Darksiders’ formula might be derivative, but that doesn’t make it less fun to play.
To the observant eye, Darksiders seems like a simple formula that combines elements from popular games such as The Legend of Zelda, Devil May Cry, Portal and God of War. Darksiders influences are always apparent, but you shouldn’t miss this action-adventure game because it’s derivative. On the contrary, Darksiders is a well put together title that pays homage to some of the best games and it does so convincingly and interestingly.
In Darksiders, you plays as Death, one of the Four Horsemen of the Apocalypse, after he’s sent to Earth during Judgement Day. Soon after you start wreaking havoc, you’re stripped of all your powers and abilities and you find yourself in a post-apocalyptic world. This warrior brotherhood (which has four members: War, Death, Strife and Fury) are supposed to intervene whenever order and balance is needed in the ongoing war between Heaven, Hell and the Kingdom of Man. Now that the truce between the three kingdoms has been broken, Death needs to reestablish peace once again before this war annihilates humans and the forces of both Heaven and Hell.
The game’s divided into different sections that are presented in the form of dungeons. Most dungeons follow the same pattern, you defeat a bunch of enemies, level up your character, improve your equipment, purchase new attacks from a mysterious vendor, explore your surroundings, solve some simplistic puzzles, fight a boss and repeat the process in a new setting. For the most part, this formula works remarkably well and the game remains entertaining for the 15 hours it takes to complete it. Also, as you progress through the game, your gear and equipment gets better and better. You unlock everything from a gun, cross-blade, chain and even a portal gun that allows you to navigate some of the mazes.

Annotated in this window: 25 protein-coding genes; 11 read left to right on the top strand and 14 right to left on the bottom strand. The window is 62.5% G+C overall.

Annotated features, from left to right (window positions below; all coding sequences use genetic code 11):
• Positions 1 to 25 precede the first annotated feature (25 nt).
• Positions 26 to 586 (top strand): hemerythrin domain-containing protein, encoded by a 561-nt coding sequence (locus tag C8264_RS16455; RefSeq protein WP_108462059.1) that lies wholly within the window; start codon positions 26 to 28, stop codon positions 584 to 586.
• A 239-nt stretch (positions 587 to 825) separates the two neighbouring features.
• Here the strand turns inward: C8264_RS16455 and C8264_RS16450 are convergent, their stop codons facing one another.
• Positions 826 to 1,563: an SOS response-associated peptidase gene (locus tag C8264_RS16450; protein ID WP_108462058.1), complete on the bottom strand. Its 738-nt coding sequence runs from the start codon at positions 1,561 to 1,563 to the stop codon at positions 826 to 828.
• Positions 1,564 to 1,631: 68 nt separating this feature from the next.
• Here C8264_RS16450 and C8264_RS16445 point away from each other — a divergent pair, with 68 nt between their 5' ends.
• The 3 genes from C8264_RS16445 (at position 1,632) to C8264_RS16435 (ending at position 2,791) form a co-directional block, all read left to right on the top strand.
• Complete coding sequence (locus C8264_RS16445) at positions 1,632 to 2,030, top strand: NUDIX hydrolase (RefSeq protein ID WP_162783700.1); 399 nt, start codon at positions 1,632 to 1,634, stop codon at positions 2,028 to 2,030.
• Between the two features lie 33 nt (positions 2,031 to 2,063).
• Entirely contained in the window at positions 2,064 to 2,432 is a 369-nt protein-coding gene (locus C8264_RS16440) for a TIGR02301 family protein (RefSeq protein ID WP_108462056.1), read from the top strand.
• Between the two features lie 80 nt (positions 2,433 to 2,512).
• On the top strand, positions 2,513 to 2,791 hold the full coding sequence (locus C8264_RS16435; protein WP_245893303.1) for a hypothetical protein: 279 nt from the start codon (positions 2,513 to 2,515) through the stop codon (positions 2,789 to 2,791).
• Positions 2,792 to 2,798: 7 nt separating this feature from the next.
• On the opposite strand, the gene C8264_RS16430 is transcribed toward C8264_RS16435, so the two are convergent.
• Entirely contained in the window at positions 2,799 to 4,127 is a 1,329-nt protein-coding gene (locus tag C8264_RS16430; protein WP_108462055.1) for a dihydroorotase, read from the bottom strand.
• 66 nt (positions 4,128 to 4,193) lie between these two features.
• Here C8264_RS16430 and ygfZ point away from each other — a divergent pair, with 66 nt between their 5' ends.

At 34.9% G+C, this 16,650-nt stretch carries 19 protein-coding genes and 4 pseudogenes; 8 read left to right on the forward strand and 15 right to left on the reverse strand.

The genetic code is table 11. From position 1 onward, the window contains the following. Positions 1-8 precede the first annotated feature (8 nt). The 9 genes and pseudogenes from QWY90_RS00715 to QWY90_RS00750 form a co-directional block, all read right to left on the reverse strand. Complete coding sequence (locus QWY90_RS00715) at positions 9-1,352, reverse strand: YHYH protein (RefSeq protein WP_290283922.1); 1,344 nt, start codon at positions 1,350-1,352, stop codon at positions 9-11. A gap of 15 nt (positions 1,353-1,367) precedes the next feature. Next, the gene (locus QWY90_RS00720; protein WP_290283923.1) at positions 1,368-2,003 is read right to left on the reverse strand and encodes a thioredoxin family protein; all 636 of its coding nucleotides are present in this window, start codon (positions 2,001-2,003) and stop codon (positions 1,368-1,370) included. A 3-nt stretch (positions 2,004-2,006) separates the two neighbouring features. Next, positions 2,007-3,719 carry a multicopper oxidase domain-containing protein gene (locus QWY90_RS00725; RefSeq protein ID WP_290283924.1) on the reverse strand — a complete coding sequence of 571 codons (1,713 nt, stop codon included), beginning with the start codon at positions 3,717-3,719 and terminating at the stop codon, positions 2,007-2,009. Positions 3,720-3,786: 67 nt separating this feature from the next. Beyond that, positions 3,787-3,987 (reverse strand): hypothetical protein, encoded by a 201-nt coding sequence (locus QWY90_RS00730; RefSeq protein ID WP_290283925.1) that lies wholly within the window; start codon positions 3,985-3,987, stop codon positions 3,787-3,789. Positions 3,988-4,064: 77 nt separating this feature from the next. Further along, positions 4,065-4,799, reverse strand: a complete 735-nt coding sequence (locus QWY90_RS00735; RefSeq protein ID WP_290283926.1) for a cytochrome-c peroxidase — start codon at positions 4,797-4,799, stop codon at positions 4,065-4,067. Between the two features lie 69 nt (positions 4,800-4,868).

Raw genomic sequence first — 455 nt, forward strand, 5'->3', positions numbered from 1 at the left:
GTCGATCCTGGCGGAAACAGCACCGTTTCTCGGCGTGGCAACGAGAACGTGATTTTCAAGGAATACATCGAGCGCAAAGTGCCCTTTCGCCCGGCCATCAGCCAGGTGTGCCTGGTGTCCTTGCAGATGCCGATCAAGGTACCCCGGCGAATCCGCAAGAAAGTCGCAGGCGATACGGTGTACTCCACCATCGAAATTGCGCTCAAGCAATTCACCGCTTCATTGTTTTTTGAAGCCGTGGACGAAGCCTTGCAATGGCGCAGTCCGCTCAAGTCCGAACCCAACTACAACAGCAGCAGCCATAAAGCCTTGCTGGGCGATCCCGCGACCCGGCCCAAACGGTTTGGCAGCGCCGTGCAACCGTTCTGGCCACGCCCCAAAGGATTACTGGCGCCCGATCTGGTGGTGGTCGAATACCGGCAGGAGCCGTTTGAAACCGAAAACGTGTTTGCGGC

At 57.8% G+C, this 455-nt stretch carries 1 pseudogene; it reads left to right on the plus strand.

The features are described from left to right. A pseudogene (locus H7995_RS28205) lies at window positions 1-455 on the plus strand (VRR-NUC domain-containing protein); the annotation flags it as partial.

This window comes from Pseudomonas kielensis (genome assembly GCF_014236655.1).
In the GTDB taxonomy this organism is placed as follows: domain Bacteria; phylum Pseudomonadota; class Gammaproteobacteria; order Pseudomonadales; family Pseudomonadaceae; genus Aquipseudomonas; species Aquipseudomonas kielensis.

So the fact that I chose to describe Darksiders as a combination of some games might sound like a convenient and reductive explanation, but in this case, it’s also fitting. They say that imitation is the most sincere form of flattery and it seems like the person who said that expression definitely played this game. Darksiders is so similar to The Legend of Zelda, Portal and God of War that not only will you think “that reminds me of that game”, but also, “I can’t believe that the developers got away with that without getting sued.” That said, the end result is an enjoyable title, and although derivative, it’s always fun to play.
There are a few issues here and there. The camera has problems displaying the action in small environments which is maddening when you’re trying to solve puzzles or fight enemies. At times, I couldn’t play the game for short stretches of time because it felt like I wasn’t making progress at all. In addition, Darksiders isn’t a particularly challenging as some of its peers. That doesn’t mean that the game is completely devoid of challenge and while I certainly appreciated the game’s frustration-free approach, players looking for a more demanding game should look elsewhere.
At its core, Darksiders might seem like a combination of different games, but this action-role-playing game hack and slash adventure has solid voice acting, high replayability, exquisite combat and a world that’s always entertaining to explore.